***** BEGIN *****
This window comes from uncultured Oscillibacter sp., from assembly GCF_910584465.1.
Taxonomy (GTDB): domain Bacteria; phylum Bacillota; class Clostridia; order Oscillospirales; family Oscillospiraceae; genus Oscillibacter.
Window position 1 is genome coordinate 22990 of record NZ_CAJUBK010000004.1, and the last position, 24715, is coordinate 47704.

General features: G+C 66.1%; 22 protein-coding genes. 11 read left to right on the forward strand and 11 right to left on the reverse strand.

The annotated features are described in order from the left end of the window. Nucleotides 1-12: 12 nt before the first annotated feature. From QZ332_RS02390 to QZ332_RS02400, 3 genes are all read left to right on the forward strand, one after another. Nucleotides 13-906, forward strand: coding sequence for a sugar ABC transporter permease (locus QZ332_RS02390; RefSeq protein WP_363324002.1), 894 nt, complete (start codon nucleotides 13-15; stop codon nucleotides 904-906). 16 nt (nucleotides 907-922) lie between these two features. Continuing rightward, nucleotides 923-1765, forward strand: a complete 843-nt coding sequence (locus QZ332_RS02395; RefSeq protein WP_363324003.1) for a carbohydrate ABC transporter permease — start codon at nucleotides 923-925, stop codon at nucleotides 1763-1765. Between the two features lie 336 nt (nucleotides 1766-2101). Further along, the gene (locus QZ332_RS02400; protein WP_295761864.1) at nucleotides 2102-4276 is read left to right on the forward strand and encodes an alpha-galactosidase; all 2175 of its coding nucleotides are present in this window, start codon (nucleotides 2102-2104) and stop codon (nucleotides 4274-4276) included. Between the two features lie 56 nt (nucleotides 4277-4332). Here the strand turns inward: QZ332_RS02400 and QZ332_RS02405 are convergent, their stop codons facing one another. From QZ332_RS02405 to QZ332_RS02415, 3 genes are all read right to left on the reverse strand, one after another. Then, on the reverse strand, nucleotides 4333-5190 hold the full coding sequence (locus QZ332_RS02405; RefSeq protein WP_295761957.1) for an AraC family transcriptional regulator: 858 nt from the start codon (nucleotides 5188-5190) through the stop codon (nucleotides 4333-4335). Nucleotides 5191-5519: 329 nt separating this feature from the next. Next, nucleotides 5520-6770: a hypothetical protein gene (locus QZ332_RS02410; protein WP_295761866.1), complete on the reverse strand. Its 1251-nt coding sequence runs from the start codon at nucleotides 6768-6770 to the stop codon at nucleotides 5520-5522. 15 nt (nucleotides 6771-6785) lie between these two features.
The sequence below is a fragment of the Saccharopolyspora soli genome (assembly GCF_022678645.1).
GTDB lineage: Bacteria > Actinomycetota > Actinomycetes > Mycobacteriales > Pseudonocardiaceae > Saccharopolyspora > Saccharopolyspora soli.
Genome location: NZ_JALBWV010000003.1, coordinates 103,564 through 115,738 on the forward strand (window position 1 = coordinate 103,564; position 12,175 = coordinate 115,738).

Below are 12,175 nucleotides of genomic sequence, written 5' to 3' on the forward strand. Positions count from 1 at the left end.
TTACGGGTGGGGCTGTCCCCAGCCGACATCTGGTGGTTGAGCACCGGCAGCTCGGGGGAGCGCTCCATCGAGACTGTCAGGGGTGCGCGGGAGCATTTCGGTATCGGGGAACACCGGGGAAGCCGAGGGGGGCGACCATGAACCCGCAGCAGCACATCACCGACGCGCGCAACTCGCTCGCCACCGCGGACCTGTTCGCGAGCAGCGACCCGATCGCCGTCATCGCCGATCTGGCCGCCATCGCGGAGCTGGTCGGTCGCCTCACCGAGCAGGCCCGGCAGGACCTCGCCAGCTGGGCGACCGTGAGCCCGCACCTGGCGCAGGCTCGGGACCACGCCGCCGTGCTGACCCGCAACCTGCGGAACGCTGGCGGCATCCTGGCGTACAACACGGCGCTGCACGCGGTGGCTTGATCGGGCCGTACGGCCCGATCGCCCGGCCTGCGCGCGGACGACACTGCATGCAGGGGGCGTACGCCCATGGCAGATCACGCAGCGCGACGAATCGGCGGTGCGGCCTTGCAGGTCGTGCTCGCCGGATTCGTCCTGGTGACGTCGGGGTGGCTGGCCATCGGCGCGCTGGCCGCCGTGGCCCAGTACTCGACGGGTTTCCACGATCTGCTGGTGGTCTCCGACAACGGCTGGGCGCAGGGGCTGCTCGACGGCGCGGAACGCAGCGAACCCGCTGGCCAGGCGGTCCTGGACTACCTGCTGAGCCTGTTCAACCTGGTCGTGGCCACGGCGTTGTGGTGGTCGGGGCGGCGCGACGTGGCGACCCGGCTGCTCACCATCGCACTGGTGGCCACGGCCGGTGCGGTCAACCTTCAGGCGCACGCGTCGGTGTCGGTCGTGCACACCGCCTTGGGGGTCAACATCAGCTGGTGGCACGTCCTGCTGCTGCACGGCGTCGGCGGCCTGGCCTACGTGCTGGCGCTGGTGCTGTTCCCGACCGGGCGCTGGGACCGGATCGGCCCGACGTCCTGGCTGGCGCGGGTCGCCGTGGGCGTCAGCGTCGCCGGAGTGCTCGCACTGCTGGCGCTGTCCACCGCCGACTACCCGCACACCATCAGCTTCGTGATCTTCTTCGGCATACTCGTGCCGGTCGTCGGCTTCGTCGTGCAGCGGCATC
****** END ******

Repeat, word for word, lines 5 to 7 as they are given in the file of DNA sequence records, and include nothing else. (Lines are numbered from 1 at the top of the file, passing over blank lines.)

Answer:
The annotated features are described in order from the left end of the window. Nucleotides 1-12: 12 nt before the first annotated feature. From QZ332_RS02390 to QZ332_RS02400, 3 genes are all read left to right on the forward strand, one after another. Nucleotides 13-906, forward strand: coding sequence for a sugar ABC transporter permease (locus QZ332_RS02390; RefSeq protein WP_363324002.1), 894 nt, complete (start codon nucleotides 13-15; stop codon nucleotides 904-906). 16 nt (nucleotides 907-922) lie between these two features. Continuing rightward, nucleotides 923-1765, forward strand: a complete 843-nt coding sequence (locus QZ332_RS02395; RefSeq protein WP_363324003.1) for a carbohydrate ABC transporter permease — start codon at nucleotides 923-925, stop codon at nucleotides 1763-1765. Between the two features lie 336 nt (nucleotides 1766-2101). Further along, the gene (locus QZ332_RS02400; protein WP_295761864.1) at nucleotides 2102-4276 is read left to right on the forward strand and encodes an alpha-galactosidase; all 2175 of its coding nucleotides are present in this window, start codon (nucleotides 2102-2104) and stop codon (nucleotides 4274-4276) included. Between the two features lie 56 nt (nucleotides 4277-4332). Here the strand turns inward: QZ332_RS02400 and QZ332_RS02405 are convergent, their stop codons facing one another. From QZ332_RS02405 to QZ332_RS02415, 3 genes are all read right to left on the reverse strand, one after another. Then, on the reverse strand, nucleotides 4333-5190 hold the full coding sequence (locus QZ332_RS02405; RefSeq protein WP_295761957.1) for an AraC family transcriptional regulator: 858 nt from the start codon (nucleotides 5188-5190) through the stop codon (nucleotides 4333-4335). Nucleotides 5191-5519: 329 nt separating this feature from the next. Next, nucleotides 5520-6770: a hypothetical protein gene (locus QZ332_RS02410; protein WP_295761866.1), complete on the reverse strand. Its 1251-nt coding sequence runs from the start codon at nucleotides 6768-6770 to the stop codon at nucleotides 5520-5522. 15 nt (nucleotides 6771-6785) lie between these two features.
The sequence below is a fragment of the Saccharopolyspora soli genome (assembly GCF_022678645.1).
GTDB lineage: Bacteria > Actinomycetota > Actinomycetes > Mycobacteriales > Pseudonocardiaceae > Saccharopolyspora > Saccharopolyspora soli.